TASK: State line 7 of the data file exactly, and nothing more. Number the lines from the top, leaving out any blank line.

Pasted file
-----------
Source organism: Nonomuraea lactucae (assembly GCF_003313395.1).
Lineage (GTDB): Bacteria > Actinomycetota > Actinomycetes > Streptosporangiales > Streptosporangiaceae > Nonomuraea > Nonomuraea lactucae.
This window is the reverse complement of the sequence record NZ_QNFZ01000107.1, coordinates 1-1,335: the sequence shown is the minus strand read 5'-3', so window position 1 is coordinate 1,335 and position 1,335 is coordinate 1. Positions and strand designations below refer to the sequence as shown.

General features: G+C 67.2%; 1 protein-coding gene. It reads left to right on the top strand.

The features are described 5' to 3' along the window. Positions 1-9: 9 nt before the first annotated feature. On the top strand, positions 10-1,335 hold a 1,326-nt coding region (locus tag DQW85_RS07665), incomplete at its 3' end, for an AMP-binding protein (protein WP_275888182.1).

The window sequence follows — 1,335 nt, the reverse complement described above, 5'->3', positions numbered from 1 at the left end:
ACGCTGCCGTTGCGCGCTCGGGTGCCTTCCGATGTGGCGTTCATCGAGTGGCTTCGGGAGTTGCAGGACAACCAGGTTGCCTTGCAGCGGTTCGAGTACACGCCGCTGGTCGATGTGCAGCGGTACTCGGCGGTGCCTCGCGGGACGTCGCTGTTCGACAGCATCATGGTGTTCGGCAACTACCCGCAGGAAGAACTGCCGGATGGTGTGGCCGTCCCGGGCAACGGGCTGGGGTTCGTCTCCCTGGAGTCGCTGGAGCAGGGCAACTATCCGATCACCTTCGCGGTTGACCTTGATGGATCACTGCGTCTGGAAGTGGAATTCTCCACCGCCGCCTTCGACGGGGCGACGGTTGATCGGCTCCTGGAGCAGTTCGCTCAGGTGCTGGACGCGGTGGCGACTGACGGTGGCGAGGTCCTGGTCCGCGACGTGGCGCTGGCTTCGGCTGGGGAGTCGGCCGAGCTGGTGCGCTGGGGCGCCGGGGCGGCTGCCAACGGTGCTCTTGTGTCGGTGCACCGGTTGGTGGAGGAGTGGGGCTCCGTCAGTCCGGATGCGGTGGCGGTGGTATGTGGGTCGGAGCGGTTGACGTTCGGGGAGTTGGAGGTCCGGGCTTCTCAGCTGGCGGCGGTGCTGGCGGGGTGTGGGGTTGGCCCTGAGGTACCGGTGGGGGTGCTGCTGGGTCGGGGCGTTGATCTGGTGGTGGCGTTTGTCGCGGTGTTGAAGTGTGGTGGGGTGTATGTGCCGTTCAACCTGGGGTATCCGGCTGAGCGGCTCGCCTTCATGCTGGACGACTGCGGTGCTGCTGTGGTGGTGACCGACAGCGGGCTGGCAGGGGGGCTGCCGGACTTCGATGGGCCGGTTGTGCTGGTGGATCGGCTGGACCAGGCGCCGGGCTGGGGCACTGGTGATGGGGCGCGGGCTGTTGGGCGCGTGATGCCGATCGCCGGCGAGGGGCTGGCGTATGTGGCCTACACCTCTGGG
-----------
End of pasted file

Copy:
ACGCTGCCGTTGCGCGCTCGGGTGCCTTCCGATGTGGCGTTCATCGAGTGGCTTCGGGAGTTGCAGGACAACCAGGTTGCCTTGCAGCGGTTCGAGTACACGCCGCTGGTCGATGTGCAGCGGTACTCGGCGGTGCCTCGCGGGACGTCGCTGTTCGACAGCATCATGGTGTTCGGCAACTACCCGCAGGAAGAACTGCCGGATGGTGTGGCCGTCCCGGGCAACGGGCTGGGGTTCGTCTCCCTGGAGTCGCTGGAGCAGGGCAACTATCCGATCACCTTCGCGGTTGACCTTGATGGATCACTGCGTCTGGAAGTGGAATTCTCCACCGCCGCCTTCGACGGGGCGACGGTTGATCGGCTCCTGGAGCAGTTCGCTCAGGTGCTGGACGCGGTGGCGACTGACGGTGGCGAGGTCCTGGTCCGCGACGTGGCGCTGGCTTCGGCTGGGGAGTCGGCCGAGCTGGTGCGCTGGGGCGCCGGGGCGGCTGCCAACGGTGCTCTTGTGTCGGTGCACCGGTTGGTGGAGGAGTGGGGCTCCGTCAGTCCGGATGCGGTGGCGGTGGTATGTGGGTCGGAGCGGTTGACGTTCGGGGAGTTGGAGGTCCGGGCTTCTCAGCTGGCGGCGGTGCTGGCGGGGTGTGGGGTTGGCCCTGAGGTACCGGTGGGGGTGCTGCTGGGTCGGGGCGTTGATCTGGTGGTGGCGTTTGTCGCGGTGTTGAAGTGTGGTGGGGTGTATGTGCCGTTCAACCTGGGGTATCCGGCTGAGCGGCTCGCCTTCATGCTGGACGACTGCGGTGCTGCTGTGGTGGTGACCGACAGCGGGCTGGCAGGGGGGCTGCCGGACTTCGATGGGCCGGTTGTGCTGGTGGATCGGCTGGACCAGGCGCCGGGCTGGGGCACTGGTGATGGGGCGCGGGCTGTTGGGCGCGTGATGCCGATCGCCGGCGAGGGGCTGGCGTATGTGGCCTACACCTCTGGG